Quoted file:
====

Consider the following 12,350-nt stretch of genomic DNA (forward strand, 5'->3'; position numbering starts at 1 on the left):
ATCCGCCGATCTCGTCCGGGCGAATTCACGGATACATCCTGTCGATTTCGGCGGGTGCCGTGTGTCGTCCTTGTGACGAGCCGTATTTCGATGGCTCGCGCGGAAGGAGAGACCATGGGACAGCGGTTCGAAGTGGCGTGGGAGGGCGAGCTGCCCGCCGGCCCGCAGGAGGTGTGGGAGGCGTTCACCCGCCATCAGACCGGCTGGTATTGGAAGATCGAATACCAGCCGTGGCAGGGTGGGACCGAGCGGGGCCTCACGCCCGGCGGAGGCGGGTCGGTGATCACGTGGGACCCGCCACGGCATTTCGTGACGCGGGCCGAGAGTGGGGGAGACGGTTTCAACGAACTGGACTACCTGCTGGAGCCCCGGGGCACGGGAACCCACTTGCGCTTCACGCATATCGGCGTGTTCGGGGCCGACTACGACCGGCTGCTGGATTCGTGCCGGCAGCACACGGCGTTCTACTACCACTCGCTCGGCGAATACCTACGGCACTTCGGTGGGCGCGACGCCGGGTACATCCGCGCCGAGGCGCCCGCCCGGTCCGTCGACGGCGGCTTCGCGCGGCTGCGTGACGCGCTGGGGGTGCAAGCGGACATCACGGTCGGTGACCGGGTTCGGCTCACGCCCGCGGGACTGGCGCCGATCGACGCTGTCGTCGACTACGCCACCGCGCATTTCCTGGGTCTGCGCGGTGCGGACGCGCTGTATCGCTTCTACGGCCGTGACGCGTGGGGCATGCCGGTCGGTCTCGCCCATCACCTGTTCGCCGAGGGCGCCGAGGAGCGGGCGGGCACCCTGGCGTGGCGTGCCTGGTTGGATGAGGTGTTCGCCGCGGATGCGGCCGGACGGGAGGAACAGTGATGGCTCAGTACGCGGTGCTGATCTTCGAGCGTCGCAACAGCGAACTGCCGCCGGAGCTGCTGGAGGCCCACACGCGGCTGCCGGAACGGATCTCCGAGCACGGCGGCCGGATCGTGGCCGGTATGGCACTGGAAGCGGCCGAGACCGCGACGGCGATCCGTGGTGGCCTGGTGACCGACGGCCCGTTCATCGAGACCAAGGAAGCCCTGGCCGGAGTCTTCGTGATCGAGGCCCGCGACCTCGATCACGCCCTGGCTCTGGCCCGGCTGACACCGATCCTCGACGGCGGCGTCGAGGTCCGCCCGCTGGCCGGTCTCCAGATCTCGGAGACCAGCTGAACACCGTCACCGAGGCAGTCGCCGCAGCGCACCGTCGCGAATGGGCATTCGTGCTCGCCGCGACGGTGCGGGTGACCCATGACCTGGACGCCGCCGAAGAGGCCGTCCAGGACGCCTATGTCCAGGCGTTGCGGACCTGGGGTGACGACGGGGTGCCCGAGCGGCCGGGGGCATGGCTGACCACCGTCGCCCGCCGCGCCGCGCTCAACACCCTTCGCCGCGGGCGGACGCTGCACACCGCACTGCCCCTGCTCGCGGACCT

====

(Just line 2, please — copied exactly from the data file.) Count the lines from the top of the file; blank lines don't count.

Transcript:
ATCCGCCGATCTCGTCCGGGCGAATTCACGGATACATCCTGTCGATTTCGGCGGGTGCCGTGTGTCGTCCTTGTGACGAGCCGTATTTCGATGGCTCGCGCGGAAGGAGAGACCATGGGACAGCGGTTCGAAGTGGCGTGGGAGGGCGAGCTGCCCGCCGGCCCGCAGGAGGTGTGGGAGGCGTTCACCCGCCATCAGACCGGCTGGTATTGGAAGATCGAATACCAGCCGTGGCAGGGTGGGACCGAGCGGGGCCTCACGCCCGGCGGAGGCGGGTCGGTGATCACGTGGGACCCGCCACGGCATTTCGTGACGCGGGCCGAGAGTGGGGGAGACGGTTTCAACGAACTGGACTACCTGCTGGAGCCCCGGGGCACGGGAACCCACTTGCGCTTCACGCATATCGGCGTGTTCGGGGCCGACTACGACCGGCTGCTGGATTCGTGCCGGCAGCACACGGCGTTCTACTACCACTCGCTCGGCGAATACCTACGGCACTTCGGTGGGCGCGACGCCGGGTACATCCGCGCCGAGGCGCCCGCCCGGTCCGTCGACGGCGGCTTCGCGCGGCTGCGTGACGCGCTGGGGGTGCAAGCGGACATCACGGTCGGTGACCGGGTTCGGCTCACGCCCGCGGGACTGGCGCCGATCGACGCTGTCGTCGACTACGCCACCGCGCATTTCCTGGGTCTGCGCGGTGCGGACGCGCTGTATCGCTTCTACGGCCGTGACGCGTGGGGCATGCCGGTCGGTCTCGCCCATCACCTGTTCGCCGAGGGCGCCGAGGAGCGGGCGGGCACCCTGGCGTGGCGTGCCTGGTTGGATGAGGTGTTCGCCGCGGATGCGGCCGGACGGGAGGAACAGTGATGGCTCAGTACGCGGTGCTGATCTTCGAGCGTCGCAACAGCGAACTGCCGCCGGAGCTGCTGGAGGCCCACACGCGGCTGCCGGAACGGATCTCCGAGCACGGCGGCCGGATCGTGGCCGGTATGGCACTGGAAGCGGCCGAGACCGCGACGGCGATCCGTGGTGGCCTGGTGACCGACGGCCCGTTCATCGAGACCAAGGAAGCCCTGGCCGGAGTCTTCGTGATCGAGGCCCGCGACCTCGATCACGCCCTGGCTCTGGCCCGGCTGACACCGATCCTCGACGGCGGCGTCGAGGTCCGCCCGCTGGCCGGTCTCCAGATCTCGGAGACCAGCTGAACACCGTCACCGAGGCAGTCGCCGCAGCGCACCGTCGCGAATGGGCATTCGTGCTCGCCGCGACGGTGCGGGTGACCCATGACCTGGACGCCGCCGAAGAGGCCGTCCAGGACGCCTATGTCCAGGCGTTGCGGACCTGGGGTGACGACGGGGTGCCCGAGCGGCCGGGGGCATGGCTGACCACCGTCGCCCGCCGCGCCGCGCTCAACACCCTTCGCCGCGGGCGGACGCTGCACACCGCACTGCCCCTGCTCGCGGACCT